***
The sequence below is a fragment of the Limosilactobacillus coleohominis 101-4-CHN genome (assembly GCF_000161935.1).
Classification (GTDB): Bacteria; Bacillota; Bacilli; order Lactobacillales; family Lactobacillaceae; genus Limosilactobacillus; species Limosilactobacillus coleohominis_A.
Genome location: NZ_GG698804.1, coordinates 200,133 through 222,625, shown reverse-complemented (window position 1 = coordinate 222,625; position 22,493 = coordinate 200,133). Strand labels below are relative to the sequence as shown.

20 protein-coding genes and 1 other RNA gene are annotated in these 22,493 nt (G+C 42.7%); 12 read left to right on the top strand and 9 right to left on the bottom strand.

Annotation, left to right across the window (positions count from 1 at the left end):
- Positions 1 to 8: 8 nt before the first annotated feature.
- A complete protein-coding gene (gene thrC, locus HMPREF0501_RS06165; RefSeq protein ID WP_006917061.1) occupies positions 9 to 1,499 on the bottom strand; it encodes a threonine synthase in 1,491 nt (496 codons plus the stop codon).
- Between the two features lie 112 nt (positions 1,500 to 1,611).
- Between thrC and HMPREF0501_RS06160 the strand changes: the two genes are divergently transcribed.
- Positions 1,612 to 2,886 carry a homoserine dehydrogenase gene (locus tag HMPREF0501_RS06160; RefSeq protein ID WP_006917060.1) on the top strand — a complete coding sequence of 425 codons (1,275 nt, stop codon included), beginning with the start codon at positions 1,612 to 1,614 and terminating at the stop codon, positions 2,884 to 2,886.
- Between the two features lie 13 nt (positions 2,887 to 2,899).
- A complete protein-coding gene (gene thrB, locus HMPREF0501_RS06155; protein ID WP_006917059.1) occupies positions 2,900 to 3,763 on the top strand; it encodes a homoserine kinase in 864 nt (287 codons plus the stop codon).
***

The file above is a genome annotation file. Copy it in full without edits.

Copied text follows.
The sequence below is a fragment of the Limosilactobacillus coleohominis 101-4-CHN genome (assembly GCF_000161935.1).
Classification (GTDB): Bacteria; Bacillota; Bacilli; order Lactobacillales; family Lactobacillaceae; genus Limosilactobacillus; species Limosilactobacillus coleohominis_A.
Genome location: NZ_GG698804.1, coordinates 200,133 through 222,625, shown reverse-complemented (window position 1 = coordinate 222,625; position 22,493 = coordinate 200,133). Strand labels below are relative to the sequence as shown.

20 protein-coding genes and 1 other RNA gene are annotated in these 22,493 nt (G+C 42.7%); 12 read left to right on the top strand and 9 right to left on the bottom strand.

Annotation, left to right across the window (positions count from 1 at the left end):
- Positions 1 to 8: 8 nt before the first annotated feature.
- A complete protein-coding gene (gene thrC, locus HMPREF0501_RS06165; RefSeq protein ID WP_006917061.1) occupies positions 9 to 1,499 on the bottom strand; it encodes a threonine synthase in 1,491 nt (496 codons plus the stop codon).
- Between the two features lie 112 nt (positions 1,500 to 1,611).
- Between thrC and HMPREF0501_RS06160 the strand changes: the two genes are divergently transcribed.
- Positions 1,612 to 2,886 carry a homoserine dehydrogenase gene (locus tag HMPREF0501_RS06160; RefSeq protein ID WP_006917060.1) on the top strand — a complete coding sequence of 425 codons (1,275 nt, stop codon included), beginning with the start codon at positions 1,612 to 1,614 and terminating at the stop codon, positions 2,884 to 2,886.
- Between the two features lie 13 nt (positions 2,887 to 2,899).
- A complete protein-coding gene (gene thrB, locus HMPREF0501_RS06155; protein ID WP_006917059.1) occupies positions 2,900 to 3,763 on the top strand; it encodes a homoserine kinase in 864 nt (287 codons plus the stop codon).